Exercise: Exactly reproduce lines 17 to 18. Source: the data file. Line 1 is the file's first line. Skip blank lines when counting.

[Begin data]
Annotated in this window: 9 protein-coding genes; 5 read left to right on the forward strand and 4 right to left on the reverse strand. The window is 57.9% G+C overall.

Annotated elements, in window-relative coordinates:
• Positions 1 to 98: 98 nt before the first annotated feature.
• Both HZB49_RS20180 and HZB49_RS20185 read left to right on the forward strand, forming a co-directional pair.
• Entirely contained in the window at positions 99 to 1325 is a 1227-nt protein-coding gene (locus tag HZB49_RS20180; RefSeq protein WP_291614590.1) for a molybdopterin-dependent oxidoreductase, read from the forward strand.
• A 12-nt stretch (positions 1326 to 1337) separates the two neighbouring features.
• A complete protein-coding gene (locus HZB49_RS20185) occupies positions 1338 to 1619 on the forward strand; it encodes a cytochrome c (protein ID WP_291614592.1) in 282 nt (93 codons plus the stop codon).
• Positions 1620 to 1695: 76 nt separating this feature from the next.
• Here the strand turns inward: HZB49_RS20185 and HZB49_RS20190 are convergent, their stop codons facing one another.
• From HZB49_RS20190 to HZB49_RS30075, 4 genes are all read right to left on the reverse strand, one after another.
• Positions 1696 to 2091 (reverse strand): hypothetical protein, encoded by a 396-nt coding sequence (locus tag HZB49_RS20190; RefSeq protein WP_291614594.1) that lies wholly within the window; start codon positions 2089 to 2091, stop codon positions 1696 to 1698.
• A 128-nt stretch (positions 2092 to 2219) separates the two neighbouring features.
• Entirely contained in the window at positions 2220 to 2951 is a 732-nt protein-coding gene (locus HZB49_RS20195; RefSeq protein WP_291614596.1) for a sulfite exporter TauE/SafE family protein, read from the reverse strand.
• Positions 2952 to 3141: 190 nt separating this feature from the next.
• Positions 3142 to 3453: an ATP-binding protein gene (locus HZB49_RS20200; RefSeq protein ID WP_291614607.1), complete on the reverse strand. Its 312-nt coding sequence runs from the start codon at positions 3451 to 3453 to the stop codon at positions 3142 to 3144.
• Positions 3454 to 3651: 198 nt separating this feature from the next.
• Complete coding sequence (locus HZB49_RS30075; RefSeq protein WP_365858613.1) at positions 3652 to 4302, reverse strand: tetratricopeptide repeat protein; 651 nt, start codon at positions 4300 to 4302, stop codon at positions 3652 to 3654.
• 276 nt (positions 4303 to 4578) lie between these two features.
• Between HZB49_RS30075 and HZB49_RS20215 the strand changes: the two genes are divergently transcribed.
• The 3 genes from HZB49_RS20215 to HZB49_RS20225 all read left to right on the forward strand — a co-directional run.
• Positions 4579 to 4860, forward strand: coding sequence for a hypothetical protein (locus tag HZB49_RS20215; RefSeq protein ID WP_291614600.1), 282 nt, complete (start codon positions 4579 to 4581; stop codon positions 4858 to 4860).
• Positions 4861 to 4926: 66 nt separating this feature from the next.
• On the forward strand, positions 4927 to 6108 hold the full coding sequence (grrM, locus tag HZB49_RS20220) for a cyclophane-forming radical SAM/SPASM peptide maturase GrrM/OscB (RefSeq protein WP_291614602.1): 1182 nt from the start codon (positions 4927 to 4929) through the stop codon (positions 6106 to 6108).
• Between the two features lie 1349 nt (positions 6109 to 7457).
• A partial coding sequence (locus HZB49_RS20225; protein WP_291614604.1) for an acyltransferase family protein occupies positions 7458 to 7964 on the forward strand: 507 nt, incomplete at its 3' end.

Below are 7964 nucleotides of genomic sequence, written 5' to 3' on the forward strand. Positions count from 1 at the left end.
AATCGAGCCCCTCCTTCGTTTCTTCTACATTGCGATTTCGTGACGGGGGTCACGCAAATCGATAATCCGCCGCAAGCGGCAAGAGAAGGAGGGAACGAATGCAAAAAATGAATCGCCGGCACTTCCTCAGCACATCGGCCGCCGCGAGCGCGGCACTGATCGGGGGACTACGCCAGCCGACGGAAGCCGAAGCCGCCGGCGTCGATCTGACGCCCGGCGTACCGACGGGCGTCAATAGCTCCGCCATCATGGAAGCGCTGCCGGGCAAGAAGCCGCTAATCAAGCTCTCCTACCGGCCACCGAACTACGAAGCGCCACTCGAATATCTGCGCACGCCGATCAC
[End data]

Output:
• Complete coding sequence (locus HZB49_RS30075; RefSeq protein WP_365858613.1) at positions 3652 to 4302, reverse strand: tetratricopeptide repeat protein; 651 nt, start codon at positions 4300 to 4302, stop codon at positions 3652 to 3654.
• 276 nt (positions 4303 to 4578) lie between these two features.